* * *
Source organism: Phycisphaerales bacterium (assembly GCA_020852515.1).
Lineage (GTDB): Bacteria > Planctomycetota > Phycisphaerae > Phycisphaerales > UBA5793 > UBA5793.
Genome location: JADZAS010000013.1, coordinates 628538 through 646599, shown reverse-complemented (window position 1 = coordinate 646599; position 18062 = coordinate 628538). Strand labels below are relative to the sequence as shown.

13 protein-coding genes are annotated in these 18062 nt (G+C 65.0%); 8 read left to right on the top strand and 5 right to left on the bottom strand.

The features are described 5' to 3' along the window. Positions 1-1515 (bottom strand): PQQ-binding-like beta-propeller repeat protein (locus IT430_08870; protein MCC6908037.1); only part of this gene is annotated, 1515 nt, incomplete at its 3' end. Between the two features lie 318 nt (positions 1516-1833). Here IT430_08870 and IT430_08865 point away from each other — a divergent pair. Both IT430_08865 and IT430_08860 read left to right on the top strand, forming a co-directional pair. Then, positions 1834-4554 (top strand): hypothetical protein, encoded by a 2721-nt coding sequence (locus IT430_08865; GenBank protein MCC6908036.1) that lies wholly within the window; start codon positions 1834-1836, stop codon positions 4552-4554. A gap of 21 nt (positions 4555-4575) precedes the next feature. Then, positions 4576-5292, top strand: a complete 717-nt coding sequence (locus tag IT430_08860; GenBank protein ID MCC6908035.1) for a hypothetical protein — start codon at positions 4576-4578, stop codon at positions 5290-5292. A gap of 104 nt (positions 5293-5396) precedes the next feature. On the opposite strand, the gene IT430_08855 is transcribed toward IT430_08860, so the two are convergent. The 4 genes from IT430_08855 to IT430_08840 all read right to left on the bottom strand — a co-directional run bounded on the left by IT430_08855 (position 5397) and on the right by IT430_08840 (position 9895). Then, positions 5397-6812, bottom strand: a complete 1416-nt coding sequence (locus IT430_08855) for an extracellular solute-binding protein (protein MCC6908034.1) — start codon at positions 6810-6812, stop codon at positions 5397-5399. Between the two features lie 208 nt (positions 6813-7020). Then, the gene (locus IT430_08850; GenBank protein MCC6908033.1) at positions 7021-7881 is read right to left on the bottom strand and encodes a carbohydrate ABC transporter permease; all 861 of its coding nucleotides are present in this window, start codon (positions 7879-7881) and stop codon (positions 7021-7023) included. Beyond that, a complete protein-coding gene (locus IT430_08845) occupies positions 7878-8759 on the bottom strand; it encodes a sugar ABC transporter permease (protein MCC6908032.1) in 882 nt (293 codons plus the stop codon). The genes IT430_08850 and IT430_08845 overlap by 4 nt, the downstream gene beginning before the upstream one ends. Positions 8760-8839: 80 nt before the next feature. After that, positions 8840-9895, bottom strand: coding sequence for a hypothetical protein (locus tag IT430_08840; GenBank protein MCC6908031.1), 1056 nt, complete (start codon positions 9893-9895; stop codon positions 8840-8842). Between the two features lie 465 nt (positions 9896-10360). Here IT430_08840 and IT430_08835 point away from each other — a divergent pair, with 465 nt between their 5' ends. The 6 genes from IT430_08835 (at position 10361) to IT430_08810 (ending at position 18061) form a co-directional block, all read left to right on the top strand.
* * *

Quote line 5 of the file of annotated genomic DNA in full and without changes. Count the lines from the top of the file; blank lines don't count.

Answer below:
The features are described 5' to 3' along the window. Positions 1-1515 (bottom strand): PQQ-binding-like beta-propeller repeat protein (locus IT430_08870; protein MCC6908037.1); only part of this gene is annotated, 1515 nt, incomplete at its 3' end. Between the two features lie 318 nt (positions 1516-1833). Here IT430_08870 and IT430_08865 point away from each other — a divergent pair. Both IT430_08865 and IT430_08860 read left to right on the top strand, forming a co-directional pair. Then, positions 1834-4554 (top strand): hypothetical protein, encoded by a 2721-nt coding sequence (locus IT430_08865; GenBank protein MCC6908036.1) that lies wholly within the window; start codon positions 1834-1836, stop codon positions 4552-4554. A gap of 21 nt (positions 4555-4575) precedes the next feature. Then, positions 4576-5292, top strand: a complete 717-nt coding sequence (locus tag IT430_08860; GenBank protein ID MCC6908035.1) for a hypothetical protein — start codon at positions 4576-4578, stop codon at positions 5290-5292. A gap of 104 nt (positions 5293-5396) precedes the next feature. On the opposite strand, the gene IT430_08855 is transcribed toward IT430_08860, so the two are convergent. The 4 genes from IT430_08855 to IT430_08840 all read right to left on the bottom strand — a co-directional run bounded on the left by IT430_08855 (position 5397) and on the right by IT430_08840 (position 9895). Then, positions 5397-6812, bottom strand: a complete 1416-nt coding sequence (locus IT430_08855) for an extracellular solute-binding protein (protein MCC6908034.1) — start codon at positions 6810-6812, stop codon at positions 5397-5399. Between the two features lie 208 nt (positions 6813-7020). Then, the gene (locus IT430_08850; GenBank protein MCC6908033.1) at positions 7021-7881 is read right to left on the bottom strand and encodes a carbohydrate ABC transporter permease; all 861 of its coding nucleotides are present in this window, start codon (positions 7879-7881) and stop codon (positions 7021-7023) included. Beyond that, a complete protein-coding gene (locus IT430_08845) occupies positions 7878-8759 on the bottom strand; it encodes a sugar ABC transporter permease (protein MCC6908032.1) in 882 nt (293 codons plus the stop codon). The genes IT430_08850 and IT430_08845 overlap by 4 nt, the downstream gene beginning before the upstream one ends. Positions 8760-8839: 80 nt before the next feature. After that, positions 8840-9895, bottom strand: coding sequence for a hypothetical protein (locus tag IT430_08840; GenBank protein MCC6908031.1), 1056 nt, complete (start codon positions 9893-9895; stop codon positions 8840-8842). Between the two features lie 465 nt (positions 9896-10360). Here IT430_08840 and IT430_08835 point away from each other — a divergent pair, with 465 nt between their 5' ends. The 6 genes from IT430_08835 (at position 10361) to IT430_08810 (ending at position 18061) form a co-directional block, all read left to right on the top strand.